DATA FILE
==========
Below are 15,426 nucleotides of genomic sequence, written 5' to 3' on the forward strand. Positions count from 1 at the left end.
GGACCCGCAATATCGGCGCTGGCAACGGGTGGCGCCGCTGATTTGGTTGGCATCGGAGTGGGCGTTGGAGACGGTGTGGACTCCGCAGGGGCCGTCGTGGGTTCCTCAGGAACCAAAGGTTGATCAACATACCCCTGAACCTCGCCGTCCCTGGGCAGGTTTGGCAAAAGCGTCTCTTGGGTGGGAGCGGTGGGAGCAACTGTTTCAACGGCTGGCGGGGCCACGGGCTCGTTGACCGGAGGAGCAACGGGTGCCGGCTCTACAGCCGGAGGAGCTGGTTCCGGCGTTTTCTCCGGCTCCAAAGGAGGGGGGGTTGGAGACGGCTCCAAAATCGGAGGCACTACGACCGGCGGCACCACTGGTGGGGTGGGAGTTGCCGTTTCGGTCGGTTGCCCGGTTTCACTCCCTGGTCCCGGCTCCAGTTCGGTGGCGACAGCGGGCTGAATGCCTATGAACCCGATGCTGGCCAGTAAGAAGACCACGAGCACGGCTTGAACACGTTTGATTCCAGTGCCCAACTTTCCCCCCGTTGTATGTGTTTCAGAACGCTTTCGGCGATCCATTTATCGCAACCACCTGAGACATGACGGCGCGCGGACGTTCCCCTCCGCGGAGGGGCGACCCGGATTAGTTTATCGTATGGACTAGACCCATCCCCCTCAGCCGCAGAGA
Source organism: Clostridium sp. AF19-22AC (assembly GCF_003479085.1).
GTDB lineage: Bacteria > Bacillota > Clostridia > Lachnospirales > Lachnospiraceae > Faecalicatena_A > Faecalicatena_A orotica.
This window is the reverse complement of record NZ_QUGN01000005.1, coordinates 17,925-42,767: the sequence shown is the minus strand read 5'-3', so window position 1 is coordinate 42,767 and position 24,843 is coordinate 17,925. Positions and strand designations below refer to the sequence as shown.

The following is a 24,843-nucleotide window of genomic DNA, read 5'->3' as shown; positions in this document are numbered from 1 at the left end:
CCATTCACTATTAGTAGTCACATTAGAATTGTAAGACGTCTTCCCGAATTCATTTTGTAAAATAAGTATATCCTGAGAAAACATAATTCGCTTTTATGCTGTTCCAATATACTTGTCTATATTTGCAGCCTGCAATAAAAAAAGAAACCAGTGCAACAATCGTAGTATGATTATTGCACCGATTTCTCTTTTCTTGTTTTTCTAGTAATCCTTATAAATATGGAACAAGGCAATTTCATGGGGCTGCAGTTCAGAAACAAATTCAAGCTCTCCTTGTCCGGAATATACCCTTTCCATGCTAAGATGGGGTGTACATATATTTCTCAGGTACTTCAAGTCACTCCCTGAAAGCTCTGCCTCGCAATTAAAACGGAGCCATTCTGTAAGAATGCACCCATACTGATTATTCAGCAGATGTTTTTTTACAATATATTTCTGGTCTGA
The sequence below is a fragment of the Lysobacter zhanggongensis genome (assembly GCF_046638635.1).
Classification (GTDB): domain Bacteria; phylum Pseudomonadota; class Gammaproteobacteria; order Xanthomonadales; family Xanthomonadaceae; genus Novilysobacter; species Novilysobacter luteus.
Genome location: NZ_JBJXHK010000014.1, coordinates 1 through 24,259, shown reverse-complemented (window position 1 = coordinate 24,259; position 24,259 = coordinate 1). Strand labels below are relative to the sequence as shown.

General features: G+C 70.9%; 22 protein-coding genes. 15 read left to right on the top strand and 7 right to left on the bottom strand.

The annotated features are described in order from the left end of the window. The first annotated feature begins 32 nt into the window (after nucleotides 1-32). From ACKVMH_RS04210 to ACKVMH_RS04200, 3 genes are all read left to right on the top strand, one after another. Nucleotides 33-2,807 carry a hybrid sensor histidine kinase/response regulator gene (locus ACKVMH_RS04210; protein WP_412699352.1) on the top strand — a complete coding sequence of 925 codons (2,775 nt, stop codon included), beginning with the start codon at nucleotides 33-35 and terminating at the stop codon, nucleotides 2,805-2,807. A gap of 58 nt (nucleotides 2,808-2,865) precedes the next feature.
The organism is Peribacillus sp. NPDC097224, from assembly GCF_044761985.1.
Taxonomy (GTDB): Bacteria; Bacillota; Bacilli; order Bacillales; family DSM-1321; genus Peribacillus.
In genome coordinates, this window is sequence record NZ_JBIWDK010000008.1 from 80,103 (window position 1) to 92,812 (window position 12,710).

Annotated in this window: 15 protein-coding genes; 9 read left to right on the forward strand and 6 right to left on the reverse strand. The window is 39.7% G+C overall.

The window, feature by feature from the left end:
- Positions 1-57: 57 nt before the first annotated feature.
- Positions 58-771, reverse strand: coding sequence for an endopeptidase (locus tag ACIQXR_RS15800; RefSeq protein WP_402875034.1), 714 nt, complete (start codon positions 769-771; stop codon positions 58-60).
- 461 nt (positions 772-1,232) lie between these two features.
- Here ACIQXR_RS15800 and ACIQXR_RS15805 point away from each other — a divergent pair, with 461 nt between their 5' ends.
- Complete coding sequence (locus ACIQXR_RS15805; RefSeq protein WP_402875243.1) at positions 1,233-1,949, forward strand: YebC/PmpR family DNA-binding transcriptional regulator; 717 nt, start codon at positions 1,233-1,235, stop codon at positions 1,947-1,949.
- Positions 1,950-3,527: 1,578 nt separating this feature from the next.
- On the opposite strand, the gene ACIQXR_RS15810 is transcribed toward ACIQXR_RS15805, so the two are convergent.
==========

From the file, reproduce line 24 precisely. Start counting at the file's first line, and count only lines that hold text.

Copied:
- On the opposite strand, the gene ACIQXR_RS15810 is transcribed toward ACIQXR_RS15805, so the two are convergent.